* Lisbon to c Dantzick in Spruce, found greater heat there than at any time at home. Don Garcia de Sylva, Legat to Philip 3. King of Spain, residing at Spahan in Persia 1619. in. his letter to the Marnuess of Bedmar, makes mention of greater cold in Spahan, whose lat. is 31. gr. than ever he felt in Spain, ot any part of Europe. The torrid Zone was by our predecessors held to be unhabitable, but by our modern travelers found to be most temperate, bedewed with frequent rains, and moistening showers, the Brise and cooling blasts in some parts, as ^Acosta describes, most pleasant and fertile. Arica in Chili is by report one of the sweetest places that ever the Sun shined on, Olympus terra', an heaven on earth: how incomparably do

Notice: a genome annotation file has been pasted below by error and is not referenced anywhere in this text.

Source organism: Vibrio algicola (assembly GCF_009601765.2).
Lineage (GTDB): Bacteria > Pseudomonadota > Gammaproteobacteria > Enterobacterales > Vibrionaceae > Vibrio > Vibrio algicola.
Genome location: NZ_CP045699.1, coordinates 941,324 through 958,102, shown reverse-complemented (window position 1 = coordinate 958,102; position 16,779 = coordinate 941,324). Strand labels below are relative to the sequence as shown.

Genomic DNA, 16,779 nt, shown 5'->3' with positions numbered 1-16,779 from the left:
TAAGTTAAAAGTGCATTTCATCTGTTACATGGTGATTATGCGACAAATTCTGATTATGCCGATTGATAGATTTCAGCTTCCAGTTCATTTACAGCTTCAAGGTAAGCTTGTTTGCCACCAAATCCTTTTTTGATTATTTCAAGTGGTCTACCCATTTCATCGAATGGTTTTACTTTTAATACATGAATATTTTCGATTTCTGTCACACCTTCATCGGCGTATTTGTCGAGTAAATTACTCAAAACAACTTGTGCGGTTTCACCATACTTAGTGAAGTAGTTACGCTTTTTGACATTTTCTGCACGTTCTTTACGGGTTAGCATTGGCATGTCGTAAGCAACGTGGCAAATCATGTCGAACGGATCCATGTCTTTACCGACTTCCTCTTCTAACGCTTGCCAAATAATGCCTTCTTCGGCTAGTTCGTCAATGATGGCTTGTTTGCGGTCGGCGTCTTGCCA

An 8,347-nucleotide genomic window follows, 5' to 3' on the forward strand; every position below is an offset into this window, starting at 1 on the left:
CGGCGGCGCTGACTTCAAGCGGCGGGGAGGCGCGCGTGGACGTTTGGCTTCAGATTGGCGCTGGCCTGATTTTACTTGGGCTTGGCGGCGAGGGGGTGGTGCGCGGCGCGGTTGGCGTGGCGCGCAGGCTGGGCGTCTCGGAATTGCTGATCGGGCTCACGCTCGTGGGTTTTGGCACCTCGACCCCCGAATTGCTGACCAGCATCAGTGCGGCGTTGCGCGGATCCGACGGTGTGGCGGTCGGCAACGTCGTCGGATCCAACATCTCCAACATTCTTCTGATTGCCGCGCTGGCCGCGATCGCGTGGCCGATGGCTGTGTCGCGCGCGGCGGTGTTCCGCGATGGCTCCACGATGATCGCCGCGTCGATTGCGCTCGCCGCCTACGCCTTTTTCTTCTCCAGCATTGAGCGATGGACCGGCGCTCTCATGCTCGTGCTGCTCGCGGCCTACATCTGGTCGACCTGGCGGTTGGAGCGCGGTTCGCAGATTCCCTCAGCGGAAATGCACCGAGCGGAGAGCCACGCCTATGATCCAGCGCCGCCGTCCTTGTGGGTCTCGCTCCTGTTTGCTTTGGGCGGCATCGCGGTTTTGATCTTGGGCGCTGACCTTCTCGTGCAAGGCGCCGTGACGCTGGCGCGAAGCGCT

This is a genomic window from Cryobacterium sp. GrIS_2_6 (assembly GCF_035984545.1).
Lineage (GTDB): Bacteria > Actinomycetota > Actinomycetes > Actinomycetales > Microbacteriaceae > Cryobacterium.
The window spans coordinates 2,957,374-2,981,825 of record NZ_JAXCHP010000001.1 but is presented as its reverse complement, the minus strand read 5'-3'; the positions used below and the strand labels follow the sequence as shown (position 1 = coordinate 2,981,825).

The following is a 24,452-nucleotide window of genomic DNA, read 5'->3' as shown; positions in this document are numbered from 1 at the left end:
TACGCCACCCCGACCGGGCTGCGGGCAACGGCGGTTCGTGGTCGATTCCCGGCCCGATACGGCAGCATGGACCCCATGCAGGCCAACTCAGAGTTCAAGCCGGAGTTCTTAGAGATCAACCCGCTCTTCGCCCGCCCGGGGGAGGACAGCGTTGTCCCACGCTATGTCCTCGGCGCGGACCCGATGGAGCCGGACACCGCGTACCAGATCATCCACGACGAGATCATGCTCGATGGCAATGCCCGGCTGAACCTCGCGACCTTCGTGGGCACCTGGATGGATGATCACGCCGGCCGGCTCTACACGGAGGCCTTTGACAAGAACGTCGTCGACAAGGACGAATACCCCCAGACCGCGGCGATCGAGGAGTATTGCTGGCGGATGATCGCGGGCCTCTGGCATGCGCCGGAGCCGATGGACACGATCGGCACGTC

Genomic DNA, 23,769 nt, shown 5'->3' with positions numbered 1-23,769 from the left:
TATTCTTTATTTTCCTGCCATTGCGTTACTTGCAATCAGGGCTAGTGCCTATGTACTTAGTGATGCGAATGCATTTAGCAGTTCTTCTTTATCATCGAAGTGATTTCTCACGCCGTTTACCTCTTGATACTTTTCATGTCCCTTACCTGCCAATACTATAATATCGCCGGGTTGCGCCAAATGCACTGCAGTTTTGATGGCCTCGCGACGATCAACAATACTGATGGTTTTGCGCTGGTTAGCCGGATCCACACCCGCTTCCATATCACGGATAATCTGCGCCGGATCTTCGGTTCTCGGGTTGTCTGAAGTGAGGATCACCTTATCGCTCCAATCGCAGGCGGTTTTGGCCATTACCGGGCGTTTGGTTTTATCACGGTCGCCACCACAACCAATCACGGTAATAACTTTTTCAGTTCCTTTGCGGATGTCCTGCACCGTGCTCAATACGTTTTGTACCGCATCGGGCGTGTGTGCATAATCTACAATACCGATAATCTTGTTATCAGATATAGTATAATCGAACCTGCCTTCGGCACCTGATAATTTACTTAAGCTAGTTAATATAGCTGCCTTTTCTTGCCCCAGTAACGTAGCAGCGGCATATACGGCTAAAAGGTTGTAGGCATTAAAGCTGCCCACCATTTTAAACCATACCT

• Lat. 4.i. Danubii. k Quevira tat. 40. « In SirFra. Drake's voiije
* Lansiusorat. i nntra Hunguros. d Lisbon lat. 3S. "Dacukk lat. 54
* De nat. novi orb;s lib. 1. cap. 9. Su..vissimus omnium locus, &e.